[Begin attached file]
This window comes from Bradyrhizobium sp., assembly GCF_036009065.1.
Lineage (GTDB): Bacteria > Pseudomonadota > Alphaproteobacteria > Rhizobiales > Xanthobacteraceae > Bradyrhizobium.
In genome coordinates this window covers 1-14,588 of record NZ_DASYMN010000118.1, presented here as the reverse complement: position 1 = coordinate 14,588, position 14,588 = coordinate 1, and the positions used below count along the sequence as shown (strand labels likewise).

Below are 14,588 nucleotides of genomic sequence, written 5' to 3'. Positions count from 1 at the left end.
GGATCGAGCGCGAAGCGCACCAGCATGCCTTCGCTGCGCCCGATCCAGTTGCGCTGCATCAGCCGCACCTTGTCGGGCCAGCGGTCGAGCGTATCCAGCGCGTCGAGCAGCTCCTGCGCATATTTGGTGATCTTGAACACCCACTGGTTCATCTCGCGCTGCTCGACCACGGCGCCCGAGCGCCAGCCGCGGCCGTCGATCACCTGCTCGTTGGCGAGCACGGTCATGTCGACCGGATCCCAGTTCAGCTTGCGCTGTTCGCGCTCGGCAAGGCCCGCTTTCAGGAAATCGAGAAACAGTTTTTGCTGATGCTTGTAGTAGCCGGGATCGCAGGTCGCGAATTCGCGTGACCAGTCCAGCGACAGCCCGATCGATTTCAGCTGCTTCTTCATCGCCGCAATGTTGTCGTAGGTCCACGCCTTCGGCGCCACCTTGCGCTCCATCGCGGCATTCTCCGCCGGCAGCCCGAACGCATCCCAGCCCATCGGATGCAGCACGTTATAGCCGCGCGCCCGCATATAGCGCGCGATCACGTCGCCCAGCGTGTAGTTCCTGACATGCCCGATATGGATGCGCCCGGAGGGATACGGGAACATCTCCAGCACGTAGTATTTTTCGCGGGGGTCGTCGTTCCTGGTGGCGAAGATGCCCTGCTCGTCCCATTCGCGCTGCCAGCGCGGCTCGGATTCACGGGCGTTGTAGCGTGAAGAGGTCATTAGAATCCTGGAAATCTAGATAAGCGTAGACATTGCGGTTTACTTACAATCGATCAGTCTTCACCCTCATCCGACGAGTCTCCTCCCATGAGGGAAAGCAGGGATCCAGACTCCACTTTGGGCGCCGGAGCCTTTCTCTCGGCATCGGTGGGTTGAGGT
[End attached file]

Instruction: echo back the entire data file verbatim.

This window comes from Bradyrhizobium sp., assembly GCF_036009065.1.
Lineage (GTDB): Bacteria > Pseudomonadota > Alphaproteobacteria > Rhizobiales > Xanthobacteraceae > Bradyrhizobium.
In genome coordinates this window covers 1-14,588 of record NZ_DASYMN010000118.1, presented here as the reverse complement: position 1 = coordinate 14,588, position 14,588 = coordinate 1, and the positions used below count along the sequence as shown (strand labels likewise).

Below are 14,588 nucleotides of genomic sequence, written 5' to 3'. Positions count from 1 at the left end.
GGATCGAGCGCGAAGCGCACCAGCATGCCTTCGCTGCGCCCGATCCAGTTGCGCTGCATCAGCCGCACCTTGTCGGGCCAGCGGTCGAGCGTATCCAGCGCGTCGAGCAGCTCCTGCGCATATTTGGTGATCTTGAACACCCACTGGTTCATCTCGCGCTGCTCGACCACGGCGCCCGAGCGCCAGCCGCGGCCGTCGATCACCTGCTCGTTGGCGAGCACGGTCATGTCGACCGGATCCCAGTTCAGCTTGCGCTGTTCGCGCTCGGCAAGGCCCGCTTTCAGGAAATCGAGAAACAGTTTTTGCTGATGCTTGTAGTAGCCGGGATCGCAGGTCGCGAATTCGCGTGACCAGTCCAGCGACAGCCCGATCGATTTCAGCTGCTTCTTCATCGCCGCAATGTTGTCGTAGGTCCACGCCTTCGGCGCCACCTTGCGCTCCATCGCGGCATTCTCCGCCGGCAGCCCGAACGCATCCCAGCCCATCGGATGCAGCACGTTATAGCCGCGCGCCCGCATATAGCGCGCGATCACGTCGCCCAGCGTGTAGTTCCTGACATGCCCGATATGGATGCGCCCGGAGGGATACGGGAACATCTCCAGCACGTAGTATTTTTCGCGGGGGTCGTCGTTCCTGGTGGCGAAGATGCCCTGCTCGTCCCATTCGCGCTGCCAGCGCGGCTCGGATTCACGGGCGTTGTAGCGTGAAGAGGTCATTAGAATCCTGGAAATCTAGATAAGCGTAGACATTGCGGTTTACTTACAATCGATCAGTCTTCACCCTCATCCGACGAGTCTCCTCCCATGAGGGAAAGCAGGGATCCAGACTCCACTTTGGGCGCCGGAGCCTTTCTCTCGGCATCGGTGGGTTGAGGT